Cleveland Councilman Tony Brancatelli reported what he believes is an extremely hazardous situation in his ward, pointing to a home he believes was powered by an extension cord stretching across E. 75 Street.
Brancatelli showed News 5 pictures of the extension cord going from a home on East 75, to a home 150 feet away on Ottawa Avenue.
Brancatelli said both homes are owned by Scott A. Stettin and are occupied. He said water service to a least one of the homes had been interrupted.
News 5 made three attempts to reach Stettin, but our calls were not returned. We also went to two addresses listed by the housing court and the City of Cleveland, but no one answered the door.
Scott Stettin contacted News 5 on Dec. 1 and claimed he no longer owns both properties, that they had been sold to his brother in Jan. 2016, and that his brother failed to put the parcels in his name.
In a Dec. 2 statement, Scott Stettin claimed he was not aware of this situation at the properties, and was "shocked and saddened about the dangerous conditions reported."
Stettin told News 5, he's now in the process of contacting his brother, trying to get him to complete the transaction.
Stettin said he will contact Cleveland Housing Court on Dec. 12 to address the two misdemeanor charges that have been filed against him, in and effort to get his name off of the properties, listed in both city and county records.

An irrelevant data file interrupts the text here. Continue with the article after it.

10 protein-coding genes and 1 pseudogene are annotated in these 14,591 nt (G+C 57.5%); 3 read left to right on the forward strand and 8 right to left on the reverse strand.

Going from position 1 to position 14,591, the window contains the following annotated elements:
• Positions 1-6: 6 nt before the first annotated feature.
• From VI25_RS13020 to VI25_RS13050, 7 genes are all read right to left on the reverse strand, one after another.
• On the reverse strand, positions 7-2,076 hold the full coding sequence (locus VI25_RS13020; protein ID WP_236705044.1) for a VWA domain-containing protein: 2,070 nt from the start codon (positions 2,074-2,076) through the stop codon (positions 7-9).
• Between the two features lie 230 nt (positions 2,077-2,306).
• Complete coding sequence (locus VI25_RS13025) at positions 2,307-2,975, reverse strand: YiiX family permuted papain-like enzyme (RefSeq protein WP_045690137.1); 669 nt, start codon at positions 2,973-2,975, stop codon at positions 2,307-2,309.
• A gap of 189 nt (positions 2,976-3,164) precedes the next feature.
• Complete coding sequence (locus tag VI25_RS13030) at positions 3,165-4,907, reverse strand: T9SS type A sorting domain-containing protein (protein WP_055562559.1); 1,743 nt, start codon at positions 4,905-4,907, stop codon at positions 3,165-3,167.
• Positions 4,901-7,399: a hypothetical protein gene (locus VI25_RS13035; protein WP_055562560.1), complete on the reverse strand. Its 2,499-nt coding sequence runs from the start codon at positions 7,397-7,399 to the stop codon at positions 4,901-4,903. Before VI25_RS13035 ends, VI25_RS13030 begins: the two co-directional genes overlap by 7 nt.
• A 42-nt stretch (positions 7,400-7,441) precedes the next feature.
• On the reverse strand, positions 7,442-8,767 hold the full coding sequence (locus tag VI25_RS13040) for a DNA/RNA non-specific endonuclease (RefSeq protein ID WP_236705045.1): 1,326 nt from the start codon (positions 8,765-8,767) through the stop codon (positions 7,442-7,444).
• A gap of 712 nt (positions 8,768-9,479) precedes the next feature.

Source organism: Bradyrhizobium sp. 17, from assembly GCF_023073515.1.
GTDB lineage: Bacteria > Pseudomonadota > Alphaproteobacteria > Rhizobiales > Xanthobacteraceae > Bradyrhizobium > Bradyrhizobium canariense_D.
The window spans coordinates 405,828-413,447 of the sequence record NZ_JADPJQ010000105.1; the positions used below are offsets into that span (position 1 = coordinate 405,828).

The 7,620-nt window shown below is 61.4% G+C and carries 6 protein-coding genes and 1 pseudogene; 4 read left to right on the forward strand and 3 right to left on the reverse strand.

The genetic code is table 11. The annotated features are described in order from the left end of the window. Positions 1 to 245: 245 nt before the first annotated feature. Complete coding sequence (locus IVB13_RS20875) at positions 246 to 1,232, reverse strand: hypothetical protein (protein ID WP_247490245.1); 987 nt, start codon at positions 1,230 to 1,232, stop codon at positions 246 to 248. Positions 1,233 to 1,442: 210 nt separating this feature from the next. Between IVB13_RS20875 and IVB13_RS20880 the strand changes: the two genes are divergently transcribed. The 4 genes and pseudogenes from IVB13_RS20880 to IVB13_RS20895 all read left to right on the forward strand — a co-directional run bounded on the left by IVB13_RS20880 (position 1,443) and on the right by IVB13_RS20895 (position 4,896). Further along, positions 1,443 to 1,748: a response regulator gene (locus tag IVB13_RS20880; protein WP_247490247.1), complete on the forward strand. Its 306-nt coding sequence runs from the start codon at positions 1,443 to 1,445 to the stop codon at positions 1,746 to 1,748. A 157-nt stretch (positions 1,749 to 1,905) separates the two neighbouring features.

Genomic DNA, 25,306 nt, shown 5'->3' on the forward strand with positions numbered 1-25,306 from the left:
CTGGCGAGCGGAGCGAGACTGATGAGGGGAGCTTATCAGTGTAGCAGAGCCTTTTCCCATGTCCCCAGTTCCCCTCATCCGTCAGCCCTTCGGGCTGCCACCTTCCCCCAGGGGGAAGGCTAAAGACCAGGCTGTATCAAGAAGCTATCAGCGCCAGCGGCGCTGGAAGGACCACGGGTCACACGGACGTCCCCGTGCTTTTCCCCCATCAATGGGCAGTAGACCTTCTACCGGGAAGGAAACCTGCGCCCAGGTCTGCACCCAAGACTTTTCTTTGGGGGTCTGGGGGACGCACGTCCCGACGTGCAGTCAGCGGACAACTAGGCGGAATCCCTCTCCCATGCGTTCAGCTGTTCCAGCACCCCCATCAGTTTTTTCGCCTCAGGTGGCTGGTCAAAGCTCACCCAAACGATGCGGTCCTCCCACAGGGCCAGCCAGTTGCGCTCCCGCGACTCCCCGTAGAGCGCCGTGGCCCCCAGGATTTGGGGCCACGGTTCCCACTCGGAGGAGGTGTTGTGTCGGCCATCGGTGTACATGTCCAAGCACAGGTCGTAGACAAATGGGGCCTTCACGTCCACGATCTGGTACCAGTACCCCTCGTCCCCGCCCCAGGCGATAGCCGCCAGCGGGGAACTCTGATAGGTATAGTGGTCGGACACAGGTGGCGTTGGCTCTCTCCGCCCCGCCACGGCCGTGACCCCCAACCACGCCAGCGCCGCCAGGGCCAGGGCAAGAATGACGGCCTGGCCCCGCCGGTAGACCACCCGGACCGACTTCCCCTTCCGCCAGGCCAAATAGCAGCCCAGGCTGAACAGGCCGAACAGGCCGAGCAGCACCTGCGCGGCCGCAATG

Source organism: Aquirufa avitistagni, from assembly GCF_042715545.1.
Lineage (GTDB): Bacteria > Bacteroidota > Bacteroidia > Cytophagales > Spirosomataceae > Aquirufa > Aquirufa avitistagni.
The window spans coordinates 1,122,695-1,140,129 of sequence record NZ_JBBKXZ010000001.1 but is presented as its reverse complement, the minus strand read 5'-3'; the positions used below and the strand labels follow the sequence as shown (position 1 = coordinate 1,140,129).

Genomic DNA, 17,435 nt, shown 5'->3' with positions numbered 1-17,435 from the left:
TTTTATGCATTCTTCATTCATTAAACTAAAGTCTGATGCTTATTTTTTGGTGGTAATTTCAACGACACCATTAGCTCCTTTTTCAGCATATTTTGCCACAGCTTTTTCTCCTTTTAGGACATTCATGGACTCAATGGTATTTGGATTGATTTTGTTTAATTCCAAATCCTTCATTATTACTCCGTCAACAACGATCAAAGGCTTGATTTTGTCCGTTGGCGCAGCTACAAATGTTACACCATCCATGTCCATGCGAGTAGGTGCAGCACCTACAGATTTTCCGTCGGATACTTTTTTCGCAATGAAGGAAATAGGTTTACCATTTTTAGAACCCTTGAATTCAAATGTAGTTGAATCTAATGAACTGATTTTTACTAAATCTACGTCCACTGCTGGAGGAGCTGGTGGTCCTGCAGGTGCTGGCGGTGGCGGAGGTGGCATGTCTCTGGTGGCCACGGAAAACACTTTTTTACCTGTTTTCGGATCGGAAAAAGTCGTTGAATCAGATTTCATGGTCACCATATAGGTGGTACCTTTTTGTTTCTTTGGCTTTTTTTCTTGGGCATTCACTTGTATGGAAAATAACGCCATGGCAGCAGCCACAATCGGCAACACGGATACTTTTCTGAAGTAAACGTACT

News 5 is in the process of verifying the sale of the homes.
Meanwhile, Brancatelli reports homes without proper utilities are deemed uninhabitable, according to city health department and housing code standards.
"This is an incredibly dangerous situation," said Brancatelli. "You have a hot electrical cord running across the street, it's a basic extension cord. We're about to hit wintertime, can you imagine a plow truck coming by there, hitting that cord that's hot, a truck filled with gasoline, that's an explosion waiting to happen."
Brancatelli is concerned a growing number of residents may be living without utilities in an effort to keep rent costs down.
"We are having problems with folks, whether they're paying rent or not paying rent, the conditions that they're living in," said Brancatelli.
Cleveland Housing Court Judge Ron O'Leary acknowledged the problem, and said his court docket has now expanded to 25 pages, filled with potentially hazardous homes.
Housing court records confirm inspectors found violations at both homes.
O'Leary told News 5 accepting rent on a home without proper utilities is a danger, especially as we head into the bulk of the heating season.
"Tampering with utilities is a different type of hazard, either because of electrocution, or flooding, or gas leaks that could explode," said O'Leary.
O'Leary said tenants should not tolerate living without utilities, even if it means higher rent rates, safety should be the top priority.